On Sunday 16 April a mob of around forty Muslim men stormed the Voice of Jesus Church in Pakistan’s capital, Islamabad during the evening service. The church is located in the Khokhar Town district, where around sixty Christian families live.
The incident began outside the church building half an hour before the service began, when three young Muslim men harassed and beat the children of church pastor Younas Javed Masih (Sharjeel, aged 20, and his 19-year-old sister, whose name had not been released). Sharjeel asked the three men to stop bothering his sister but they began to abuse him before leaving.
Pastor Younas told UCA News, “Two motorcyclists followed them as my son drove her home. A scuffle broke out when my younger brother and son tried to stop them from hooting. They then started calling others and tried to enter the building.” He added that groups of men often harass local Christian women on their way to prayers.
As the service got underway, a mob of between forty and 45 people (pictured) stormed the church armed with iron rods, sticks and guns, firing into the air to scare the congregation and pelting the church building with bricks. Three bullet marks were left in the outer wall of the church and the gates and windows were damaged. AsiaNews reported that “amid the general chaos, some were people hit and the church building was desecrated”, while UCA News remarked that “fear has gripped the local Christians”.
The attack ended only with the arrival of the police. Rev Younas immediately filed a complaint against the three young men who had harassed his children and the forty or more unknown persons who had stormed his church. It was later reported that five people had been arrested and that a case has been registered at Islamabad’s Khanna police station under the anti-terrorism law. Following the attack police increased security around the church premises, posting two police officers at the gates.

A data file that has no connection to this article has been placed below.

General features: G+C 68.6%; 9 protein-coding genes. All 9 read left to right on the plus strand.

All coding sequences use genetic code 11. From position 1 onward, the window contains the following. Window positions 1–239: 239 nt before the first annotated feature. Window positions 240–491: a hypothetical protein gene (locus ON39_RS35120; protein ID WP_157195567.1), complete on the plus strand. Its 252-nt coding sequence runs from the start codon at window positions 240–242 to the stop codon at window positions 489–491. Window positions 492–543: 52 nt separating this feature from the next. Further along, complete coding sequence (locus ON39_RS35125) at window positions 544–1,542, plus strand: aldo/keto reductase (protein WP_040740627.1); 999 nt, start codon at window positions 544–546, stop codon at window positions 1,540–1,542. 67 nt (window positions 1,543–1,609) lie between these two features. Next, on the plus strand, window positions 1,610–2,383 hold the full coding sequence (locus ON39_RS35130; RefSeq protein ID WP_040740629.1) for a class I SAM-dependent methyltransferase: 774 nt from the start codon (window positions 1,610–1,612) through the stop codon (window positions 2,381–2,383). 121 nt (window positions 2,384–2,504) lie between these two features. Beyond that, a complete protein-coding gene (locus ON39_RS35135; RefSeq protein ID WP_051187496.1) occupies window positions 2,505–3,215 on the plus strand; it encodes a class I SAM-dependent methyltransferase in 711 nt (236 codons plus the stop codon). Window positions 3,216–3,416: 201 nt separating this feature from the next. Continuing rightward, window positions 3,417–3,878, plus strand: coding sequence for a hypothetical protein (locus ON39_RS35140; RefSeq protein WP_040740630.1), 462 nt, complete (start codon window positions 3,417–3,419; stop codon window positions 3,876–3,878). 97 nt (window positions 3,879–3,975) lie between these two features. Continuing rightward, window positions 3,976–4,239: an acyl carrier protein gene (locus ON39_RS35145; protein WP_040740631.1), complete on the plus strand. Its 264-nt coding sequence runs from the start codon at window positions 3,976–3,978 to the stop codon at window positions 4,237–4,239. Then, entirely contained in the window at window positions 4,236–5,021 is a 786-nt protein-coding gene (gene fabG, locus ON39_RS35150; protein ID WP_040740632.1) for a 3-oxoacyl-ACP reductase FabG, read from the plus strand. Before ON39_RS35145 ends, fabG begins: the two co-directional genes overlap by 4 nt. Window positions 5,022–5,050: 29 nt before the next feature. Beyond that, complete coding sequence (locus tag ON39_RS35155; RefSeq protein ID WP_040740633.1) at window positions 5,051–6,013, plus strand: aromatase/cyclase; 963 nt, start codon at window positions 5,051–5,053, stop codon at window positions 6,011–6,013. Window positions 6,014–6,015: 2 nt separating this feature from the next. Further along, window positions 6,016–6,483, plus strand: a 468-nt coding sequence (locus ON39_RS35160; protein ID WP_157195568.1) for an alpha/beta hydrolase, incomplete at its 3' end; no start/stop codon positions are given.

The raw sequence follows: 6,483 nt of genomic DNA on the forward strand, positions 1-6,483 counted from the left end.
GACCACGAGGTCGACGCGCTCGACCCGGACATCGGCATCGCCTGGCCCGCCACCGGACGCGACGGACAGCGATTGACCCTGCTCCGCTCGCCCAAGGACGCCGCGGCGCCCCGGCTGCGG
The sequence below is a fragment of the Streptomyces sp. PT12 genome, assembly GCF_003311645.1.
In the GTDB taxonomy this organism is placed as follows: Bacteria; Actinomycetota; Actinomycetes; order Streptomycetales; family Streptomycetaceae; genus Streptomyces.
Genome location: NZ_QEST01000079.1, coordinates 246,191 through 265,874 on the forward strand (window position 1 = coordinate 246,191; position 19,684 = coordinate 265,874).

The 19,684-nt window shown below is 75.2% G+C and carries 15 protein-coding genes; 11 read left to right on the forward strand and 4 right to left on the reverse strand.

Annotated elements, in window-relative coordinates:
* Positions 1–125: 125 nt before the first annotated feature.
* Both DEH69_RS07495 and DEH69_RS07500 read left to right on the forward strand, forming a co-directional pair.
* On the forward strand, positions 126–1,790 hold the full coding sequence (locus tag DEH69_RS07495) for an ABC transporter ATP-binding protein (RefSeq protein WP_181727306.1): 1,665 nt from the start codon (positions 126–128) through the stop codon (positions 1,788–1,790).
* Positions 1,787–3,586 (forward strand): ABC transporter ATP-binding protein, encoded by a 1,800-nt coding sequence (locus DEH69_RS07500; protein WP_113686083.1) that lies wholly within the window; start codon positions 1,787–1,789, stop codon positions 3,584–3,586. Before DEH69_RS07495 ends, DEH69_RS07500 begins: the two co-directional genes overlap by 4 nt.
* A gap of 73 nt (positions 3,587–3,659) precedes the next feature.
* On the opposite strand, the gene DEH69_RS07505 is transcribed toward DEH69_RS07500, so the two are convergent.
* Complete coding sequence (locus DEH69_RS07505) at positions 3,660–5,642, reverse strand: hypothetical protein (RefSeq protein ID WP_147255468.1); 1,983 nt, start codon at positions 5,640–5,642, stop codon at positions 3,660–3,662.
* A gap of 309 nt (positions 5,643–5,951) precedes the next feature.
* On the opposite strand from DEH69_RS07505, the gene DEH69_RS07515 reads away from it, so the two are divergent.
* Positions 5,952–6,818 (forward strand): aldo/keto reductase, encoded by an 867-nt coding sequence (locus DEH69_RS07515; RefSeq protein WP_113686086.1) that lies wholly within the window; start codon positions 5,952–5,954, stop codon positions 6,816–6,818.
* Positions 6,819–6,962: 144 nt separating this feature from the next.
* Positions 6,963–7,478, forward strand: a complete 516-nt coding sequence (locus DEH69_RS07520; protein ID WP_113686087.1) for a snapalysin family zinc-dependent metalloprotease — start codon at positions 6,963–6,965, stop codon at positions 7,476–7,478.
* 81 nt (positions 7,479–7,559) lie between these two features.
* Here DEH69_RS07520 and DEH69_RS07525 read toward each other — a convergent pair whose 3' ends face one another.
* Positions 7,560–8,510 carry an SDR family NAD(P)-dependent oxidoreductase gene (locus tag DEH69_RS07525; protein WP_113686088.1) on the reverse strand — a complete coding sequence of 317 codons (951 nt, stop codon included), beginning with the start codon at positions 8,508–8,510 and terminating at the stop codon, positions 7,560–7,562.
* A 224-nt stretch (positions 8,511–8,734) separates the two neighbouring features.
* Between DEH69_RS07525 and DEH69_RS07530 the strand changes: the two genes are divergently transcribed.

Tariq Ghouri, human rights activist and coordinator of the diocesan office of the National Commission of Justice and Peace in Rawalpindi, was with the pastor when he filed the complaint and said, “I must express my appreciation for the Islamabad police, who registered the complaint against the culprits under bailable sections of the Pakistan Penal Code, including the sections on terrorism. The perpetrators will not be able to obtain bail.”
He added, “Incidents of violence against religious minorities are increasing day by day, which is harming Pakistan’s image internationally. The state seems to be indifferent and does nothing to deal with these incidents. Thus, incidents will increase in the future. The state should do its best to ensure the safety of religious minorities and should stand with these peaceful communities who are doing their best for the country’s progress.”
Rev Rameez Munir, spokesman for the Voice of Jesus Church, told AsiaNews, “We call upon the government to provide security to our churches and issue weapons licenses to our guards. We practise our rituals peacefully, but these people who promote violence do not obey the law of the country and harass us because we have a different faith… I am looking into the matter and have been in contact with the local police, who have arrested five people so far. Some of the culprits are still at large, but police have assured us that they will catch them soon. We want justice and we will not stop our prayer meetings just because of these hatemongers.”
(Asia News, Barnabas Aid, UCA News)